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In my post from a while back, I gave an example of the standard HTMLParser's use. HTMLParser is not the easiest way to glean information from HTML. There are two modules that are not part of the standard python distribution that can shorten the development time. The first is BeautifulSoup. Here is the code from the previous episode using BeautifulSoup instead of HTMLParser.

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#!/usr/bin/env python

from BeautifulSoup import BeautifulSoup
from mechanize import Browser

br = Browser()
response = br.open('http://tylerlesmann.com/')
soup = BeautifulSoup(response.read())
headers = soup.findAll('div', attrs={'class': 'header'})
headlines = []
for header in headers:
    links = header.findAll('a')
    for link in links:
        headlines.append(link.string)
for headline in headlines:
    print headline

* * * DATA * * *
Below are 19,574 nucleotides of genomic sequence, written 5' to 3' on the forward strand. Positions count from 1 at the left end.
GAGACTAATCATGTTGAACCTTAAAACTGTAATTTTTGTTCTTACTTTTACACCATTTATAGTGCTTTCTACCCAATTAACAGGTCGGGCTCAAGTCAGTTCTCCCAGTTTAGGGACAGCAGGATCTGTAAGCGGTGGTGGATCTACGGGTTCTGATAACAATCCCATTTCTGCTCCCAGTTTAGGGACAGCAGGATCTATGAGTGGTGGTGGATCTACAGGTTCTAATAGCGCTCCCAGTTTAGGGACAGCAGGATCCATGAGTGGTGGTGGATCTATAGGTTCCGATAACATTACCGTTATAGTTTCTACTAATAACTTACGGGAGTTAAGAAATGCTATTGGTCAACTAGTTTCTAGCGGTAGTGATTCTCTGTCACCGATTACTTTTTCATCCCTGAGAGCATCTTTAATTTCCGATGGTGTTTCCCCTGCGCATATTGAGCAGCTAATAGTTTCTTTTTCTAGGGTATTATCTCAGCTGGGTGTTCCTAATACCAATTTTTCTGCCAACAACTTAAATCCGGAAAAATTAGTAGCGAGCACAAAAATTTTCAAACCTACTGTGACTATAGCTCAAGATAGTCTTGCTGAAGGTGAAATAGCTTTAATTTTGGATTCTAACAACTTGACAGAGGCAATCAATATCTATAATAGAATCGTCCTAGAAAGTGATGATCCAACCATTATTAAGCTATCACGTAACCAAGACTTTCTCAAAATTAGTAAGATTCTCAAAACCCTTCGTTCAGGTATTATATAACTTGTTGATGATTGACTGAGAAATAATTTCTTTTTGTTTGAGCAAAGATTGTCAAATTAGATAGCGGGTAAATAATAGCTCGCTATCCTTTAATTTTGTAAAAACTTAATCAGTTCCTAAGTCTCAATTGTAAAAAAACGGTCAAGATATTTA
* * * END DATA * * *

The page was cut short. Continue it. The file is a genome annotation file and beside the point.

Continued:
This is a lot shorter, 16 instead of 38 lines. It also took about 20 seconds to write. There is one gotcha here. Both scripts do the same task. This one using BeautifulSoup takes over twice as long to run. CPU time is much cheaper than development time though.

The next module is lxml. Here's the lxml version of the code.

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#!/usr/bin/env python

from lxml.html import parse
from mechanize import Browser

br = Browser()
response = br.open('http://tylerlesmann.com/')
doc = parse(response).getroot()
for link in doc.cssselect('div.header a'):
    print link.text_content()

As you can see, it is even shorter than BeautifulSoup at 10 lines. On top of that, lxml is faster than HTMLParser. So what is the catch? The lxml module uses C code, so you will not be able to use it on Google's AppEngine or on Jython.

Posted by Tyler Lesmann on January 14, 2009 at 6:13
Tagged as: beautifulsoup lxml mechanize python screen_scraping